The Apostle Paul voices this greatest of all satisfactions to the entire created order, saying that we are created for our heavenly Father's glory--for His praise. That is why we are here. What a moment it will be when you and I stand before Him, and He says, "Well done! Well done! Well done!" The Superior Wisdom, the Perfect Being granting the divine accolade. My heavenly Father will speak those words to me some day. This is what I strive for; this is what keeps me going. But we have robbed our young people of this anticipation. There is no one's praise to live for any more. Shaul Linyear represents millions all over the world today who do not know the thrill of someone who loves them, putting an arm around them and saying, "Well done, I'm proud of you." God's created order and God's care-filled involvement in our lives are intrinsic to the solution of violence.

It we are to ever find an anwer to our problem, there will need to be a radical shift in our understanding, and recognize not only the seen, but also the reality of the unseen, for the latter precedes the former. We would do well to take note that long before the Ryder truck exploded and gutted a building, an even greater implosion had taken place in the minds and hearts of those who set this carnage in motion. Human government cannot deal with that internal devastation, but God can. That "unseen" war is a spiritual struggle--the choice between turning to God or playing God. For that triumph only God is big enough, and the sooner we realize and acknowledge our need for Him the closer we will be to moving from the symptomatic and superfluous to the cure. Unless God is brought back into the major institutions of our land, sin is crouching at our door, and desires to have us.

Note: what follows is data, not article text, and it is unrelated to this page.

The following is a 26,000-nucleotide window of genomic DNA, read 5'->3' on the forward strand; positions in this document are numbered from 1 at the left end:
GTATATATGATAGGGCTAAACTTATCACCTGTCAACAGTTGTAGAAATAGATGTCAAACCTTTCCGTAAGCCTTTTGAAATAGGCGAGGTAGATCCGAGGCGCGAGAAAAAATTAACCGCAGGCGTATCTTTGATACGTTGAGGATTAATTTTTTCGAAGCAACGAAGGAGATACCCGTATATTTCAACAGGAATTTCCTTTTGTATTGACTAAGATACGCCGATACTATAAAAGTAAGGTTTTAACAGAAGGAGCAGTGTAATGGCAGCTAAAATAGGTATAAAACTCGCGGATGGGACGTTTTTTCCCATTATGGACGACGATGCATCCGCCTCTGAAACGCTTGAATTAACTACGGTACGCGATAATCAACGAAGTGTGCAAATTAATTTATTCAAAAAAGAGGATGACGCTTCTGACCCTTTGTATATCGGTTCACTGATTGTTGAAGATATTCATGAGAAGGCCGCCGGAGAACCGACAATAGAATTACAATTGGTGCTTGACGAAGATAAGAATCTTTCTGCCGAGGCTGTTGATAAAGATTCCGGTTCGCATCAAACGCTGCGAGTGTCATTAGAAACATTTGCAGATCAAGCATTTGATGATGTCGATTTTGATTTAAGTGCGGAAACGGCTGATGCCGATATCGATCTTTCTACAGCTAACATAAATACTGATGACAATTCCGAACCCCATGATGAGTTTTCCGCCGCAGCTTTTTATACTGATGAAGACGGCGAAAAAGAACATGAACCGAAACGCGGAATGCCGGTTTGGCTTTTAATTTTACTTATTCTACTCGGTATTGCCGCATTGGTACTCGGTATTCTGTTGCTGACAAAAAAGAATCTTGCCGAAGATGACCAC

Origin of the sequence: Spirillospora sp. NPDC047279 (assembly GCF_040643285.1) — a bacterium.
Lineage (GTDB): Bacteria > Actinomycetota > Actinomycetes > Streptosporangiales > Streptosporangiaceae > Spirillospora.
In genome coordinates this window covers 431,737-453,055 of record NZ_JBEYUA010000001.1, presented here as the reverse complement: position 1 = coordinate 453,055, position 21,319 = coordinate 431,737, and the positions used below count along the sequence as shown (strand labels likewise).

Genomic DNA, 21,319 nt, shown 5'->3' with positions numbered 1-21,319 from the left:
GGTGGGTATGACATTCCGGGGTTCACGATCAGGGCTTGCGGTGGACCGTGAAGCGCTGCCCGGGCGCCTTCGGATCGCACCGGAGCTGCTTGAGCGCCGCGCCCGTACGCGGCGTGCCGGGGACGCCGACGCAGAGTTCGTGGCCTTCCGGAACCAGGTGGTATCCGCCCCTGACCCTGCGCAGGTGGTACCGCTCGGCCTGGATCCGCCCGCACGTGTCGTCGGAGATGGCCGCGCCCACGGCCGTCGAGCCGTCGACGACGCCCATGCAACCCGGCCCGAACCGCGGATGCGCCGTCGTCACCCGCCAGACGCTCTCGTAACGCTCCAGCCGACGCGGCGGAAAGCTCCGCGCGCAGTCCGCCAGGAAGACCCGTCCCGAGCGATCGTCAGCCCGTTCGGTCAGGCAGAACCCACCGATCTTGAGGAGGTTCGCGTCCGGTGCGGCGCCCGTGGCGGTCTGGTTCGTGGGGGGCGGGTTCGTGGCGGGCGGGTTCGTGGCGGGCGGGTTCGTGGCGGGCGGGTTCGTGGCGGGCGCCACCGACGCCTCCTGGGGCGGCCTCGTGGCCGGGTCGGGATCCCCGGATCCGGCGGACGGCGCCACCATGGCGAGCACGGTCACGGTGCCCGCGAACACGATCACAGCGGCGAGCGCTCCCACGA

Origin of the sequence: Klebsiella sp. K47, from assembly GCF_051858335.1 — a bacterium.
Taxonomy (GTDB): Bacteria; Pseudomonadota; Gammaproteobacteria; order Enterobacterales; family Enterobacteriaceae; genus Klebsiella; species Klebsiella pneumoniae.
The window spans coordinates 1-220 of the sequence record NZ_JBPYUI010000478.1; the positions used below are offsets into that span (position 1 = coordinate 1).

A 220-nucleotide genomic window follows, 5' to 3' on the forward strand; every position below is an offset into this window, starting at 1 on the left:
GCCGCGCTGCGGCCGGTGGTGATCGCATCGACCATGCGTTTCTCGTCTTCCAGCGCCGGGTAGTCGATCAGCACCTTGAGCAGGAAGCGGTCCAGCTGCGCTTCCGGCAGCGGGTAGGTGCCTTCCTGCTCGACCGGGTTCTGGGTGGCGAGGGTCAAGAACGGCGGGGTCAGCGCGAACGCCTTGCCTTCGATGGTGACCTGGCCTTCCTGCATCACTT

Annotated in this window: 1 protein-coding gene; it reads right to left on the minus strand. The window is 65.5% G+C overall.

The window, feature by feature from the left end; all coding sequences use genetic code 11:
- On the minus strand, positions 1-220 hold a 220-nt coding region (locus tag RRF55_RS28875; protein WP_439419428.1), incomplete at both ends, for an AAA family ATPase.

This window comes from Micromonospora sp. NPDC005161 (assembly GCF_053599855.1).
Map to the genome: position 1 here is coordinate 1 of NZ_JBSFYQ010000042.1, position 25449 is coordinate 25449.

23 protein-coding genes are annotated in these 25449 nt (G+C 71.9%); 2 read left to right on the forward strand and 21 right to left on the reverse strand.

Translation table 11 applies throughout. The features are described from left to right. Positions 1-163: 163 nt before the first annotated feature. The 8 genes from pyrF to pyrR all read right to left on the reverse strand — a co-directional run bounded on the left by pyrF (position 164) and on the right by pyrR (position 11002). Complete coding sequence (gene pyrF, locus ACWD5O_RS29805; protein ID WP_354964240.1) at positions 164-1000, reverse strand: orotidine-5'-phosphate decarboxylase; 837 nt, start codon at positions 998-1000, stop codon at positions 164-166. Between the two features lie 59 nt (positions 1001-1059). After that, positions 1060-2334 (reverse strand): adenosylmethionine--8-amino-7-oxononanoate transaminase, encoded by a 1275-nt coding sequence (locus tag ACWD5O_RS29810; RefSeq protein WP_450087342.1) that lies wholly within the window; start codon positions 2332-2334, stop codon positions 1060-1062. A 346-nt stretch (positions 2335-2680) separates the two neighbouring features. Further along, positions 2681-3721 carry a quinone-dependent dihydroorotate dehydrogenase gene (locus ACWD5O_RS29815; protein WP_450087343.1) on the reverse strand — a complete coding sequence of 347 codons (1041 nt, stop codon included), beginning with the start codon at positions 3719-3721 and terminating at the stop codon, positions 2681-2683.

Is there a practical starting point? Yes, there is--for God has faced this question before. In every instance where violence has stared the nation in the face, from the historian's chronicles to the prophetic voices, God always first challenged the leadership of the land to get their own lives in order. Unless and until those who are leaders in our country find the spiritual center in their own lives, anti-terrorism laws and increased law enforcement personnel will only put a temporary bandage on a fatal wound. Have those in leadership got the courage and the spiritual sensitivity to bend their knees to the superior wisdom of God, and acknowledge that reality to the nation?